The Black Friday store experience is driving consumers online

Graphic: Black Friday; copyright: panthermedia.net/Goir

Periscope By McKinsey has released the findings of new research conducted with US & UK consumers on their attitudes towards Black Friday 2016, and how they plan to shop. Black Friday may be considered one of the biggest shopping events of the year, but the survey showed limited involvement and decreased interest amongst consumers.

31 percent of US respondents state that they have always disliked shopping on Black Friday, and 29 percent believe it is simply a marketing trick with retailers manipulating pricing to convince consumers they are getting a good deal. The UK agreed with 42 percent of respondents saying it is a “marketing trick”. As such, half of US (51 percent) and UK (48 percent) respondents confirmed that they have no plans to shop this year. Of those who will make a purchase, only 7 percent of US and 4 percent of UK shoppers say they will limit most of their Black Friday shopping to stores, with most preferring to shop online, or do both.

The Black Friday store experience is driving people online

With 13 percent (US) and 9 percent (UK) saying that the “stores are just too chaotic”, 39 percent of US and 42 percent of UK shoppers plan to do the majority or all of their Black Friday shopping online (compared to 35 percent and 33 percent in 2015).

Convenience is driving consumers toward online shopping, with many saying it is easier than going to stores on Black Friday (27 percent US, and 25 percent UK). Shoppers are also planning to purchase higher priced items online this Black Friday (79 percent US, 78 percent UK), and 70 percent will shop across a much wider range of categories.

Black Friday is also finding itself a new rising competitor, with the success of Amazon Prime days. 9 percent of US and 7 percent of UK shoppers stated this global shopping event is of more interest to them than Black Friday.

Commenting on the findings, Channie Mize, Global General Manager for Retail at Periscope said, “The research highlights that consumers consider the Black Friday experience stressful and inconvenient compared to shopping online. The physical store is not dead, but struggling. Retailers need to find new attractive ways to draw consumers into their stores, using data-driven insights to inform the buying, assortment and promotional activities to maximum effect across all channels, giving customers the great experience they crave.”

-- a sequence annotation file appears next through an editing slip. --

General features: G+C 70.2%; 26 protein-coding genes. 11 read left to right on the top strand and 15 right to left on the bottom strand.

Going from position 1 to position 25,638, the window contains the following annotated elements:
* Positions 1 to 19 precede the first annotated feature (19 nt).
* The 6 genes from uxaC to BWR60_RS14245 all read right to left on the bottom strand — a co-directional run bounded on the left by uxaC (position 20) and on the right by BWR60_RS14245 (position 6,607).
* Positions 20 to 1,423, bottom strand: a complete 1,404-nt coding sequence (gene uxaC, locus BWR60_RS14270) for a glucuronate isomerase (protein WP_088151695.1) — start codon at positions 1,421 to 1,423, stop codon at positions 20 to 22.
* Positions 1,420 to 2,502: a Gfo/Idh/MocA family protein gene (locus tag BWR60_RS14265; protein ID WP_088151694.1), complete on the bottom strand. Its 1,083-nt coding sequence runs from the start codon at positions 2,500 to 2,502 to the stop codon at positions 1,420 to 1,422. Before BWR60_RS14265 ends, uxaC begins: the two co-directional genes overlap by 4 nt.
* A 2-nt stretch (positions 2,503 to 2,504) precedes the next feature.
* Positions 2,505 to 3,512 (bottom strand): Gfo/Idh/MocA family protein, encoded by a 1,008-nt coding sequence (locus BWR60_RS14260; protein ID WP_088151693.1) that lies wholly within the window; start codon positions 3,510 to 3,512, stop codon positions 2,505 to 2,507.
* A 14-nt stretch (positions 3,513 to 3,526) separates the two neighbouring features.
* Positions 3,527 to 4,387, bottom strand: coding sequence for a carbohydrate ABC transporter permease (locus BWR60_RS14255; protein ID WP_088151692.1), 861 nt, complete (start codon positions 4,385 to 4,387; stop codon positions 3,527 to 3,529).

Consumer spending and categories this Black Friday

Looking at where consumers will spend their money during Black Friday 2016, consumer electronics continues to be king, with 55 percent of US and 49 percent of UK shoppers saying this will be a key category in which they are looking to make purchases. Second place has been held by Clothing in the US and UK with 45 percent and 38 percent respectively. Unexpectedly in the US, home furnishings took third position, which may be indicative of future trend away from traditional categories. In the UK, Beauty and Fragrances is the third most popular category amongst respondents.

Negative consumer feeling towards Black Friday also appears to be impacting the way shoppers budget for the event. 11 percent of UK consumers have planned to spend £200 or less (10 percent in this US). The highest budget response was in the US, where 6 percent have a planned budget of $400-$500. In contrast, the UK’s highest budget was £150-£200 from 5 percent of respondents. 15% of consumers in both countries have said they plan to spend under $50 (or £) on individual items purchased across Black Friday.

Devices and the Black Friday experience

Whilst all consumers spend more and more time living their lives through devices such as tablets and smartphones, they do not plan to use mobile devices extensively for their online shopping around Black Friday. Desktop devices remain dominant with 60 percent of US and 55 percent of UK shoppers planning to use them this shopping season. Tablets are gaining popularity, but still only 29 percent of UK consumers plan to use them to complete transactions, with an even lower 20 percent in the US.

The smart phone (66 percent US and 70 percent UK) was considered the best device for getting ideas when shopping, but was behind tablets and desktop devices for deeper research and making purchases.

Brian Elliot, Managing Partner at Periscope, added, “Black Friday is not about to disappear, but crowds and standing in line continue to be its #1 detractors – as the customer experience improves online, consumers are aware and intentionally planning to shift their purchases. Retailers beware!

“Retailers must take note of the behavioral changes taking place in consumers, and experiment with new models of cross channel shopping. Making these fundamental changes is not easy and requires organizations to overcome significant technological and organizational challenges for them to be successful – but they are the key to their future.”

Source: Periscope